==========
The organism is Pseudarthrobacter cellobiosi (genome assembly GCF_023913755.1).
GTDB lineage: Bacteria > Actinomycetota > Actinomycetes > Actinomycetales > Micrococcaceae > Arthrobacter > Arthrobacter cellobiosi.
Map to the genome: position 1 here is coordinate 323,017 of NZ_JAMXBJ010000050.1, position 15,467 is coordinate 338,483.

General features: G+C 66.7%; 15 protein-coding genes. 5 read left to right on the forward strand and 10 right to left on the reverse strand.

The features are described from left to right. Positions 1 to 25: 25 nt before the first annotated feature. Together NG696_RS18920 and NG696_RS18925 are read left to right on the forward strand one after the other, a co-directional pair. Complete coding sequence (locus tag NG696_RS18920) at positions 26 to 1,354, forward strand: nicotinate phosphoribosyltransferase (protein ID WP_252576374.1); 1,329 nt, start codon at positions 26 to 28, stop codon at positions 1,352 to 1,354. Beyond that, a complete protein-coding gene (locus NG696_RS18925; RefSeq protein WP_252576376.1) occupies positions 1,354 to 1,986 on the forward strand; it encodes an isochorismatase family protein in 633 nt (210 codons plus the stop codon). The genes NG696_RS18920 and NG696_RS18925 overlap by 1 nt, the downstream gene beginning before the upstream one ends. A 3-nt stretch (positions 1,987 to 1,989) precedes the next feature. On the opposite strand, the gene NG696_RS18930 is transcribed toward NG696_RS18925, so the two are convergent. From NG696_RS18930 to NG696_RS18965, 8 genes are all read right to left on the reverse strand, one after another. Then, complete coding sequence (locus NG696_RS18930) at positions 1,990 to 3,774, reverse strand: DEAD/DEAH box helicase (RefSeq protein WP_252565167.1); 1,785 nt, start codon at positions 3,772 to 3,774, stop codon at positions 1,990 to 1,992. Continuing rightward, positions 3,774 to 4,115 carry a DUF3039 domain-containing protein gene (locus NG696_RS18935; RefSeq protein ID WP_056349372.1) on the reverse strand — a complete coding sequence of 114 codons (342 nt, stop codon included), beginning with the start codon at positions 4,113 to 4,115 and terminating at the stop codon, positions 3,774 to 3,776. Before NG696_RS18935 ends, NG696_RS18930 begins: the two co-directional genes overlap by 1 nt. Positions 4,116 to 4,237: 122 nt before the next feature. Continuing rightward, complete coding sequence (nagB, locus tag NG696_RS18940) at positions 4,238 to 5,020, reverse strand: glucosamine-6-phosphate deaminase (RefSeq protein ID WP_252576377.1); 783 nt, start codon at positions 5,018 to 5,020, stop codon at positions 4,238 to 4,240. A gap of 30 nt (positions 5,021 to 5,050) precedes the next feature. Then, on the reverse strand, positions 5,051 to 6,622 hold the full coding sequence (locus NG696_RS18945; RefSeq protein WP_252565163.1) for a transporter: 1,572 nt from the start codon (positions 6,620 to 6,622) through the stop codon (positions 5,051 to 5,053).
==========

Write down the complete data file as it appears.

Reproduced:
The organism is Pseudarthrobacter cellobiosi (genome assembly GCF_023913755.1).
GTDB lineage: Bacteria > Actinomycetota > Actinomycetes > Actinomycetales > Micrococcaceae > Arthrobacter > Arthrobacter cellobiosi.
Map to the genome: position 1 here is coordinate 323,017 of NZ_JAMXBJ010000050.1, position 15,467 is coordinate 338,483.

General features: G+C 66.7%; 15 protein-coding genes. 5 read left to right on the forward strand and 10 right to left on the reverse strand.

The features are described from left to right. Positions 1 to 25: 25 nt before the first annotated feature. Together NG696_RS18920 and NG696_RS18925 are read left to right on the forward strand one after the other, a co-directional pair. Complete coding sequence (locus tag NG696_RS18920) at positions 26 to 1,354, forward strand: nicotinate phosphoribosyltransferase (protein ID WP_252576374.1); 1,329 nt, start codon at positions 26 to 28, stop codon at positions 1,352 to 1,354. Beyond that, a complete protein-coding gene (locus NG696_RS18925; RefSeq protein WP_252576376.1) occupies positions 1,354 to 1,986 on the forward strand; it encodes an isochorismatase family protein in 633 nt (210 codons plus the stop codon). The genes NG696_RS18920 and NG696_RS18925 overlap by 1 nt, the downstream gene beginning before the upstream one ends. A 3-nt stretch (positions 1,987 to 1,989) precedes the next feature. On the opposite strand, the gene NG696_RS18930 is transcribed toward NG696_RS18925, so the two are convergent. From NG696_RS18930 to NG696_RS18965, 8 genes are all read right to left on the reverse strand, one after another. Then, complete coding sequence (locus NG696_RS18930) at positions 1,990 to 3,774, reverse strand: DEAD/DEAH box helicase (RefSeq protein WP_252565167.1); 1,785 nt, start codon at positions 3,772 to 3,774, stop codon at positions 1,990 to 1,992. Continuing rightward, positions 3,774 to 4,115 carry a DUF3039 domain-containing protein gene (locus NG696_RS18935; RefSeq protein ID WP_056349372.1) on the reverse strand — a complete coding sequence of 114 codons (342 nt, stop codon included), beginning with the start codon at positions 4,113 to 4,115 and terminating at the stop codon, positions 3,774 to 3,776. Before NG696_RS18935 ends, NG696_RS18930 begins: the two co-directional genes overlap by 1 nt. Positions 4,116 to 4,237: 122 nt before the next feature. Continuing rightward, complete coding sequence (nagB, locus tag NG696_RS18940) at positions 4,238 to 5,020, reverse strand: glucosamine-6-phosphate deaminase (RefSeq protein ID WP_252576377.1); 783 nt, start codon at positions 5,018 to 5,020, stop codon at positions 4,238 to 4,240. A gap of 30 nt (positions 5,021 to 5,050) precedes the next feature. Then, on the reverse strand, positions 5,051 to 6,622 hold the full coding sequence (locus NG696_RS18945; RefSeq protein WP_252565163.1) for a transporter: 1,572 nt from the start codon (positions 6,620 to 6,622) through the stop codon (positions 5,051 to 5,053).